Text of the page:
Tag Archives | permaculture

Facing Fire

This coming Sunday November 22 at 9am (AEDT) , David Holmgren is giving a presentation followed by a Q & A on ‘Fire Resilient Design and Land and Climate Care’.

Here is the Zoom link to attend.

Please join 5 minutes early to ensure it starts on time.

Please RSVP by 5pm Saturday 21 November.

For further reading, here is David’s recent paper: Bushfire Resilient Land and Climate care.

Facing Fire connects fire-ecology regions in the USA and Australia, across the Pacific, and around the world.

In 2019 David was interviewed for the 21 minute film Facing Fire, which you can watch in its entirety here:

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Facing Fire

This coming Sunday November 22 at 9am (AEDT) , David Holmgren is giving a presentation followed by a Q & A on ‘Fire Resilient Design and Land and Climate Care’.

Here is the Zoom link to attend.

Please join 5 minutes early to ensure it starts on time.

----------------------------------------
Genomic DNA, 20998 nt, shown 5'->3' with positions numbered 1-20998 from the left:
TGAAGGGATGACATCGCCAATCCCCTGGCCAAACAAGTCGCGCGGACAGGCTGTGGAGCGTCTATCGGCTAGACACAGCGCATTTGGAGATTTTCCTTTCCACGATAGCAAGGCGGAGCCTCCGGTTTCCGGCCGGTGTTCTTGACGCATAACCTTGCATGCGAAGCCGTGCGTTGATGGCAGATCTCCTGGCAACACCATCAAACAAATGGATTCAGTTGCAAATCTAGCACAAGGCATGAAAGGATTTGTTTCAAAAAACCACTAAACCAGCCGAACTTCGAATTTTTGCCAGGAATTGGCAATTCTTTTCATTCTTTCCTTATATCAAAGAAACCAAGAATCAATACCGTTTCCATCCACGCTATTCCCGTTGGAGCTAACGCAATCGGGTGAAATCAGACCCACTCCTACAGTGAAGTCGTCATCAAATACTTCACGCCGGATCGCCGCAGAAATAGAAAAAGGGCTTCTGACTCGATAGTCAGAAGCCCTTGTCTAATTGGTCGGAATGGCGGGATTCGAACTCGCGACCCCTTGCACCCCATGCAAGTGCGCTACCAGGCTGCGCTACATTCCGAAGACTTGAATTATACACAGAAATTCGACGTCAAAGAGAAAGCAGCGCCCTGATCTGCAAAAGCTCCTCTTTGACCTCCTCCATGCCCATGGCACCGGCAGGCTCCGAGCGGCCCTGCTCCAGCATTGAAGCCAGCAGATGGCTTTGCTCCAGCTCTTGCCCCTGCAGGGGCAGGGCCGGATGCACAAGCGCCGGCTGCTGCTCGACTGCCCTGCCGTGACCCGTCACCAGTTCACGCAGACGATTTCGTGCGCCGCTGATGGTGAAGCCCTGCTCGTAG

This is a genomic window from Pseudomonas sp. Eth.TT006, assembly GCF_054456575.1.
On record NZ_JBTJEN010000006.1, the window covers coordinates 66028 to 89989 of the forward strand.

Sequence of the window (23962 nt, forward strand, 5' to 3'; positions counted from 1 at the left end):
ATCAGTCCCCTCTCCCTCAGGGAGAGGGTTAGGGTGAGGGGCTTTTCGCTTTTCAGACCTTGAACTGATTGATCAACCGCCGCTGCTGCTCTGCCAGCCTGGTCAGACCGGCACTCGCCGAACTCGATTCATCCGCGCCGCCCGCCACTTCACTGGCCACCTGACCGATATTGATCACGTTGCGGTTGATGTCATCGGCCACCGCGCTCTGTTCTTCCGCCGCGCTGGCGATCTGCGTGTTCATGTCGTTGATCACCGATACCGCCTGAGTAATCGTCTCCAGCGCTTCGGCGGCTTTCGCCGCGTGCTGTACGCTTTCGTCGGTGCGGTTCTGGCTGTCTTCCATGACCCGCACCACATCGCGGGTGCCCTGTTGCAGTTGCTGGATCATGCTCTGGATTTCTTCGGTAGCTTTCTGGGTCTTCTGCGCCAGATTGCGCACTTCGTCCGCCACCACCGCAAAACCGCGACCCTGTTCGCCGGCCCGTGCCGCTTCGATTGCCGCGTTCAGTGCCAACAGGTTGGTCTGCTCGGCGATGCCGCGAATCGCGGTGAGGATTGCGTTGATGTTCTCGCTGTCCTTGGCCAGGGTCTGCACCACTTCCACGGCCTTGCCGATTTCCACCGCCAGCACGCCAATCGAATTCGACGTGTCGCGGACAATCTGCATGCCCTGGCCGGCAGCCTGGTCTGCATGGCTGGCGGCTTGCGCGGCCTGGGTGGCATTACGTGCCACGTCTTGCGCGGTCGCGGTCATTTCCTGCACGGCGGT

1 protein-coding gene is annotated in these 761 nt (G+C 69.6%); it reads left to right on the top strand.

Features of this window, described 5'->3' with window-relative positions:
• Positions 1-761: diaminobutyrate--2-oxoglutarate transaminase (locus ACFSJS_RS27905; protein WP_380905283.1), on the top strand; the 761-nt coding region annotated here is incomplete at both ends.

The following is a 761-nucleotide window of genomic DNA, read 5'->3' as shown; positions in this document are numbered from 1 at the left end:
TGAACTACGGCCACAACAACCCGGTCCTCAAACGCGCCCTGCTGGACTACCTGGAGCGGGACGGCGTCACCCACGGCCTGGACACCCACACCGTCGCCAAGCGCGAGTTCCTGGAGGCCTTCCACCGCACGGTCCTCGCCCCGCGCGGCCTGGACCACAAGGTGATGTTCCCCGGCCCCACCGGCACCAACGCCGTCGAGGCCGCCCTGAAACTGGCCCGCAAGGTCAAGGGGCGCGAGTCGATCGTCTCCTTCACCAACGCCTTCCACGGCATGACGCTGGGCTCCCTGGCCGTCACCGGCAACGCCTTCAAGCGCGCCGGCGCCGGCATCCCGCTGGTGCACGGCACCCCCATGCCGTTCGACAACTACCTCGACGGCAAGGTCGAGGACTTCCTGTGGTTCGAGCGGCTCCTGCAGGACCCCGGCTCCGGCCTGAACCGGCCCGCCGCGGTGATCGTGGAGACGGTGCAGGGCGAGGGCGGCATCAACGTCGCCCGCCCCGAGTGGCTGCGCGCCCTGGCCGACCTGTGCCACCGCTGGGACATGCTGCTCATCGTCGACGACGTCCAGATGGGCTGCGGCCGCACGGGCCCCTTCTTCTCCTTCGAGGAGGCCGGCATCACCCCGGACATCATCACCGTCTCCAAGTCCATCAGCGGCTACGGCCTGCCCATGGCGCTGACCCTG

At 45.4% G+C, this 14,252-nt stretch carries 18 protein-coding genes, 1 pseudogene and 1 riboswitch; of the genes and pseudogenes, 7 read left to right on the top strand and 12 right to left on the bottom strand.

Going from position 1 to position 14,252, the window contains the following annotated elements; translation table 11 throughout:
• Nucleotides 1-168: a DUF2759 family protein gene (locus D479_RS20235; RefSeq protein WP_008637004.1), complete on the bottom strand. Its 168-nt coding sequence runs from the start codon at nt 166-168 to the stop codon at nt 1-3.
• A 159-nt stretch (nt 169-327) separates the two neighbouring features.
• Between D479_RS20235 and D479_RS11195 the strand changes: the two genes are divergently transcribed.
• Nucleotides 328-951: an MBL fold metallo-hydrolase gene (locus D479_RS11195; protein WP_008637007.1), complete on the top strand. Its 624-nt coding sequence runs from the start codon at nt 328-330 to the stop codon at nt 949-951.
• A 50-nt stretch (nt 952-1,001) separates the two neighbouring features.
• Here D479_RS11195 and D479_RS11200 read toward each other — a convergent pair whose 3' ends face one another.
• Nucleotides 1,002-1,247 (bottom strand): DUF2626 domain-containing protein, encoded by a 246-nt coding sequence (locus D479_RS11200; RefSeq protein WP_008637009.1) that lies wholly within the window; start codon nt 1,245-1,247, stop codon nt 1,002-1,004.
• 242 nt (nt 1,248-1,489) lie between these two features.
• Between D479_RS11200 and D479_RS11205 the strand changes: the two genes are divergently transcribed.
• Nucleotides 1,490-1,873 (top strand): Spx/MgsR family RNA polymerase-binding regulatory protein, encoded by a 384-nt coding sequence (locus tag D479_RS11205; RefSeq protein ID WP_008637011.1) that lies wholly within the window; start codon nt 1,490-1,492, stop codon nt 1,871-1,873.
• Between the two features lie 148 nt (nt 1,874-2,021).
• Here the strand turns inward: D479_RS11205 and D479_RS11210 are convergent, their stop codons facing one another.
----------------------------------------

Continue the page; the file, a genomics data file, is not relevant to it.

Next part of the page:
Please RSVP by 5pm Saturday 21 November.

For further reading, here is David’s recent paper: Bushfire Resilient Land and Climate care.

EDIT: Here is David’s presentation from the day.

Facing Fire connects fire-ecology regions in the USA and Australia, across the Pacific, and around the world.

In 2019 David was interviewed for the 21 minute film Facing Fire, which you can watch in its entirety here:

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Just enough: Let’s never stop thinking about the future

Let’s never stop thinking about the future: The connections between permaculture, Japanese design and homesteading in a frugal future.

The world has changed immeasurably over the last thirty years, with ‘more, bigger, better’ being the common mantra. But in the midst of this constantly evolving world, there is a growing community of people who are looking at our history, searching for answers to issues that are faced everywhere, such as energy, water, materials, food and population crisis.

In “Just Enough, ” author Azby Brown turned to the history of Japan, where he finds several lessons on living in a sustainable society that translate beyond place and time. This book presents a compelling argument around how to forge a society that is conservation-minded, waste-free, well-housed, well-fed and economically robust, including what Edo Period life has to offer us in the global battle to reverse environmental degradation.

In contrast, RetroSuburbia, by David Holmgren shows how the Australian suburbs can be transformed to become productive and resilience in an energy descent future. It focuses on what can be done by an individual at the household level with examples from ‘Aussie Street’ story and real life case studies to support and enhance the main content.